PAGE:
5 Mathematical Facts About Craps You Need to Know

Person Solving Math Equations and a Craps Table and Dice

I like the simplicity of craps. This might sound strange, because craps looks awfully complicated. But everything that happens at the craps table is based on rolling or throwing two dice.

With only six possible results on one die, the math can be pretty easy once you get the hang of it. It’s a little more advanced with two dice, but it’s still rather simple.

When you know the way a die works, you can use the math behind it to help you play better craps. Here are five mathematics-related facts about craps that you need to know.

1 – How Dice Work

The dice used in craps are the most common ones, each one with six sides. The game uses two of these, and this creates the mathematical base for craps.

When the two dice are rolled, each of them lands on a number from one to six. The two are added together for a final result. This means the lowest possible total is two, when both dice land on one, and the highest possible total is 12, when both dice land on six.

You probably already know all of these things, but do you understand how these things influence how you win and lose playing real money craps?

The odds of rolling a seven are much higher than rolling a two or a 12. Do you know why? To roll a two, this can only happen if both the first and second die land on one. But to roll a seven there are many combinations the dice can land on.

In total, there are 36 possible combinations when you use two dice. Since there are six combinations or ways to roll a seven, you can determine the percentage chance of a seven on any single roll by dividing six by 36. The chance of rolling a seven is 16.67%.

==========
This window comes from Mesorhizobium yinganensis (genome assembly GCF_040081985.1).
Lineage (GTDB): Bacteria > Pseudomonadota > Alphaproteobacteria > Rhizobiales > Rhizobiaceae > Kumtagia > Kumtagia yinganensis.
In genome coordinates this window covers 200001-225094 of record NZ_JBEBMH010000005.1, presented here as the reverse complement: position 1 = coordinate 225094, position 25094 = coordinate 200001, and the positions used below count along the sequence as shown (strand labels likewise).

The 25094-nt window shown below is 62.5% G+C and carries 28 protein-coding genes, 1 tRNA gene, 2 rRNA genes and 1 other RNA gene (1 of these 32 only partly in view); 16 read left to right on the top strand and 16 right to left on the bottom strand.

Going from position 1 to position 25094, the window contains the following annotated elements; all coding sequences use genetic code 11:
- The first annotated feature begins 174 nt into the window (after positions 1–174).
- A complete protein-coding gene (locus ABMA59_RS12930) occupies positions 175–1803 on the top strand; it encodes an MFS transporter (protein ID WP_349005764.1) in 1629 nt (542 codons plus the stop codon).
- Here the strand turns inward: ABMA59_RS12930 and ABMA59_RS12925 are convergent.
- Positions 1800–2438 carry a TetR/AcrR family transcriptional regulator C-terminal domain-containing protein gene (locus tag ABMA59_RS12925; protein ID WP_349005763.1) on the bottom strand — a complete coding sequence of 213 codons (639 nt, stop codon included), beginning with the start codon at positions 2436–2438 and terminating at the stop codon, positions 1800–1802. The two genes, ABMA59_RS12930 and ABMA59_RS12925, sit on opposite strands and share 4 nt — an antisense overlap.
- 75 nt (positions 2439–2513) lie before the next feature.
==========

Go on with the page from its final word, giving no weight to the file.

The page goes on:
Rolling a total of two only has one combination, so the chance of that is 2.78%. Here are the number of combinations for each total and the percentage chance for each.

Dice Total Combinations % Chance
2 1 2.78%
3 2 5.56%
4 3 8.33%
5 4 11.11%
6 5 13.89%
7 6 16.67%
8 5 13.89%
9 4 11.11%
10 3 8.33%
11 2 5.56%
12 1 2.78%

2 – Odds Bet Facts

The odds wagers in craps are unique for a couple of different reasons. The first thing is because these betting options aren’t shown on most craps tables. In other words, there’s not a spot on the table that shows where you can place an odds wager.

The other unique thing about odds wagers is that they offer a true even house edge. In other words, there’s no house edge on any of the odds wagers.

If you understand how casinos work, you know that they don’t often offer wagers that don’t have a house edge. So, the question is, how do the casinos make money by offering a wagering opportunity that doesn’t have a house edge?

Busy Casino Craps Table

The answer is that you can’t place an odds wager unless you place a come-out roll wager first. The casino makes a profit on the come-out wagers, so they can afford to offer the odds wagers.

The odds wagers pay out based on the point. Once a point is set, you can place an odds wager, and if the point is rolled before a seven, you win. This is if you originally made a wager on the pass line.

If you originally bet on the don’t pass line, you win your odds wager if a seven is rolled before the point.

Here are the payouts for pass line odds:

On 10 and 4 2 to 1
On 9 and 5 3 to 2
On 8 and 6 6 to 5

Here are the payouts on don’t pass line odds:

On 10 and 4 1 to 2
On 9 and 5 3 to 3
On 8 and 6 5 to 6

3 – Pass Line Math